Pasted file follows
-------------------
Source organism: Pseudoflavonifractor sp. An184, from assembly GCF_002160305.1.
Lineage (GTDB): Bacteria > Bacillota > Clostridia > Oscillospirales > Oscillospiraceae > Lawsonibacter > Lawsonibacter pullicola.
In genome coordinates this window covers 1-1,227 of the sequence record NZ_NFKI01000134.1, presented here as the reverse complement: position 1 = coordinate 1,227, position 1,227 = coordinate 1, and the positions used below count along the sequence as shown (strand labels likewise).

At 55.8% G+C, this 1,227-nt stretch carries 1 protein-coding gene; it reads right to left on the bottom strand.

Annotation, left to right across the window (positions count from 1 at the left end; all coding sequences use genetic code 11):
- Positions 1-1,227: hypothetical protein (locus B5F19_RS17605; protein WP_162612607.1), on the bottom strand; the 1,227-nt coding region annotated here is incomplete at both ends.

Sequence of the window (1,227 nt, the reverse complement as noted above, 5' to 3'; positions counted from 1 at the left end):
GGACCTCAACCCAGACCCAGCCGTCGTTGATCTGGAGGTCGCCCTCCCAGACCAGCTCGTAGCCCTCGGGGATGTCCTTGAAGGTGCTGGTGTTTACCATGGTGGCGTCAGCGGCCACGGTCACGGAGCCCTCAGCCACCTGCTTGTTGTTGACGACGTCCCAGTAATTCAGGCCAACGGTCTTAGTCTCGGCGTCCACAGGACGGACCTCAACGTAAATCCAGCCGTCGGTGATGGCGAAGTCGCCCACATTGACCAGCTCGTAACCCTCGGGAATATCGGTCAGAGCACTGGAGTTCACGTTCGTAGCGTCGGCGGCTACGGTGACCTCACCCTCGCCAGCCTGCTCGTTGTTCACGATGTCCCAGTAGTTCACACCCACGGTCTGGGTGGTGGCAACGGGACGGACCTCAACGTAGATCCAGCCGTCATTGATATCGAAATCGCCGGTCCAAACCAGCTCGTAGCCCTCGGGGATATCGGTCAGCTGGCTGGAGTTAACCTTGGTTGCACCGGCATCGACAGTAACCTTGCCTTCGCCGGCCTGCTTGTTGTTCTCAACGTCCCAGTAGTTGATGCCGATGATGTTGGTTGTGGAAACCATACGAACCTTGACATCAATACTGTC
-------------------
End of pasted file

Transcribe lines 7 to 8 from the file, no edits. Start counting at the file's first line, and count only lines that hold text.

Sequence of the window (1,227 nt, the reverse complement as noted above, 5' to 3'; positions counted from 1 at the left end):
GGACCTCAACCCAGACCCAGCCGTCGTTGATCTGGAGGTCGCCCTCCCAGACCAGCTCGTAGCCCTCGGGGATGTCCTTGAAGGTGCTGGTGTTTACCATGGTGGCGTCAGCGGCCACGGTCACGGAGCCCTCAGCCACCTGCTTGTTGTTGACGACGTCCCAGTAATTCAGGCCAACGGTCTTAGTCTCGGCGTCCACAGGACGGACCTCAACGTAAATCCAGCCGTCGGTGATGGCGAAGTCGCCCACATTGACCAGCTCGTAACCCTCGGGAATATCGGTCAGAGCACTGGAGTTCACGTTCGTAGCGTCGGCGGCTACGGTGACCTCACCCTCGCCAGCCTGCTCGTTGTTCACGATGTCCCAGTAGTTCACACCCACGGTCTGGGTGGTGGCAACGGGACGGACCTCAACGTAGATCCAGCCGTCATTGATATCGAAATCGCCGGTCCAAACCAGCTCGTAGCCCTCGGGGATATCGGTCAGCTGGCTGGAGTTAACCTTGGTTGCACCGGCATCGACAGTAACCTTGCCTTCGCCGGCCTGCTTGTTGTTCTCAACGTCCCAGTAGTTGATGCCGATGATGTTGGTTGTGGAAACCATACGAACCTTGACATCAATACTGTC